Ross A Bales, Andy J Deak, Kaitlin Judith Samuels, Rachel L Singer
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According to the American Psychological Association, “Suicide is the act of killing oneself, most often as a result of depression or other mental illness.” Suicide is the second leading cause of death for ages 15-24, making it a relevant health concern for college age students. Suicide is also seen on college campuses frequently due to unique risk factors such as increased stress, presence of alcohol and drugs, pressure for perfection, difficulty adjusting to a new environment, and the recent loss of a home safety net. Unfortunately, due to the difficult nature of the topic, suicide and the resulting aftermath is often overlooked as a health concern. This specific health concern is applicable to the Dayton community, because the University of Dayton has a higher average of student suicides compared to the national average on college campuses. Although, the cause of death is never stated, the University of Dayton’s administration will send out campus wide emails advising students to utilize on campus resources, such as the counseling center, campus ministry, and residence life staff. These services can be very beneficial for grieving students; unfortunately, these resources have limitations. These barriers limit the capabilities and population of students that they are able to reach and effectively help. This presentation will investigate the effectiveness of these resources, student perceptions of the resources through interviews, and give recommendations to improve existing programs for outreach and coping strategies for those who suffered a loss by suicide. The University of Dayton provides many resources for grieving students, although they could be improved and enhanced. After thoroughly reviewing the suggested resources available at the University of Dayton, we are presenting several proposals regarding community support in the aftermath of suicide.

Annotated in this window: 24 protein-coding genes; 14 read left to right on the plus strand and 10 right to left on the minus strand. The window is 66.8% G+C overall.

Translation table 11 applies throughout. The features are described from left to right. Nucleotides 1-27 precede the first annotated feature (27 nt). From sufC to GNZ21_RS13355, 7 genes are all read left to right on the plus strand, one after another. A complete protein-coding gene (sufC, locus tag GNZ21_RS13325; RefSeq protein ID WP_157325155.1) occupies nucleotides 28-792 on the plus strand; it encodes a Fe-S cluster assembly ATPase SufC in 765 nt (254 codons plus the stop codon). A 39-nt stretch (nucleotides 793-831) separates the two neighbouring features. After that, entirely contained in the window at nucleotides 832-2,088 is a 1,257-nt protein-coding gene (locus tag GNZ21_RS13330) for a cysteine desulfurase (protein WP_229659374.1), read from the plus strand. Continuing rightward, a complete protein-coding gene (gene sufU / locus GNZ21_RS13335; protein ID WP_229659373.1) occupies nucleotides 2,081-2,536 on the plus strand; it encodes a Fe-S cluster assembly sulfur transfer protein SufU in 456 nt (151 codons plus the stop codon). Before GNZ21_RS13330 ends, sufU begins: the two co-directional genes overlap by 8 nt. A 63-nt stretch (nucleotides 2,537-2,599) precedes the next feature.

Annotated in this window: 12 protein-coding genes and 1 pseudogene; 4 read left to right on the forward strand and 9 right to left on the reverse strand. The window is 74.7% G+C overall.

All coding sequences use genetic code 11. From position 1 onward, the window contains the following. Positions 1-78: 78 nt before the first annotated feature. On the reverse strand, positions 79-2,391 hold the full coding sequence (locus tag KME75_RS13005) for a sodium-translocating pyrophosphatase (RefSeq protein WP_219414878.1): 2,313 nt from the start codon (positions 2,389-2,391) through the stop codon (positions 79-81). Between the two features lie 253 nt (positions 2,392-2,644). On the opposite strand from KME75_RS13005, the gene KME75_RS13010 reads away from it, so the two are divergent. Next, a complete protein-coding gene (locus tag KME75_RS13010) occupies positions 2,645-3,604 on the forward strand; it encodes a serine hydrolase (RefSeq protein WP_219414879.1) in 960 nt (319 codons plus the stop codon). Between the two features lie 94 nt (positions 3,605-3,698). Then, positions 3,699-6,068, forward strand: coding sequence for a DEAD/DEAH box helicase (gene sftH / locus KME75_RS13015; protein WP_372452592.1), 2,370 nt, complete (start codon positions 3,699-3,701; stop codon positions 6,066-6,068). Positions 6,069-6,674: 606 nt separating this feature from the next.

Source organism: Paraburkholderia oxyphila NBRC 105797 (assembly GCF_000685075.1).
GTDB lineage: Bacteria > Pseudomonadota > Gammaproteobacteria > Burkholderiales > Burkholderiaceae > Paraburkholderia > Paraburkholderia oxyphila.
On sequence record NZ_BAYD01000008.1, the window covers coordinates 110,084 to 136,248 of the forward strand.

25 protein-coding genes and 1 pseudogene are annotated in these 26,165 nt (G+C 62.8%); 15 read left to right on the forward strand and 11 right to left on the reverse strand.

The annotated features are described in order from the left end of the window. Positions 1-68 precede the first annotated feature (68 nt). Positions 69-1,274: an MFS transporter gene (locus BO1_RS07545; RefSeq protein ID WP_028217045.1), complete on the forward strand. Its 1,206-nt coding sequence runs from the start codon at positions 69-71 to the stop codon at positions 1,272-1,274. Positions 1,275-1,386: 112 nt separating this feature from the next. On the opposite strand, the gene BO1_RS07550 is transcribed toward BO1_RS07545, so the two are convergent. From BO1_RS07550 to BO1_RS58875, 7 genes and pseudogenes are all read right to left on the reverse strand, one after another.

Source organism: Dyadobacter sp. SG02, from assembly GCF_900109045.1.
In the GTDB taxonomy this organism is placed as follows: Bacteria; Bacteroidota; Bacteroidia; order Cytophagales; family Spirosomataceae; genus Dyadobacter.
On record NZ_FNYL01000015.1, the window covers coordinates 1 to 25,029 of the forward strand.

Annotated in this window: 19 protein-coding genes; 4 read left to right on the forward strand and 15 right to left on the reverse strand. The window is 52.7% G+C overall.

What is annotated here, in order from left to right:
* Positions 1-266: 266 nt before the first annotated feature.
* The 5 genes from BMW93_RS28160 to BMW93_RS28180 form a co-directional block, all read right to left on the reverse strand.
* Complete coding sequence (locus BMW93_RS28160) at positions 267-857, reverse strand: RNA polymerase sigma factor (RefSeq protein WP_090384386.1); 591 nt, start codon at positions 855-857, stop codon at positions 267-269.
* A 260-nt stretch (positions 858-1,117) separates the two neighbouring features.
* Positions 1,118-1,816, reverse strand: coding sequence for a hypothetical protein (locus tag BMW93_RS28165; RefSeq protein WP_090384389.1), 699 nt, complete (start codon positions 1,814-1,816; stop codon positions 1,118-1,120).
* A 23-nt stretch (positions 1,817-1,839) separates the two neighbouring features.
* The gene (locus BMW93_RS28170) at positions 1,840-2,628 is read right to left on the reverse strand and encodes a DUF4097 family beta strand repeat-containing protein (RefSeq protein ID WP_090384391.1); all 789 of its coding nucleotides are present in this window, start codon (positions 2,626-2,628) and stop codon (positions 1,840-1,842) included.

Course Project - Undergraduate
Primary Advisor's Department
Stander Symposium poster
"Support in the Aftermath of Suicide at the University of Dayton" (2017). Stander Symposium Posters. 1007.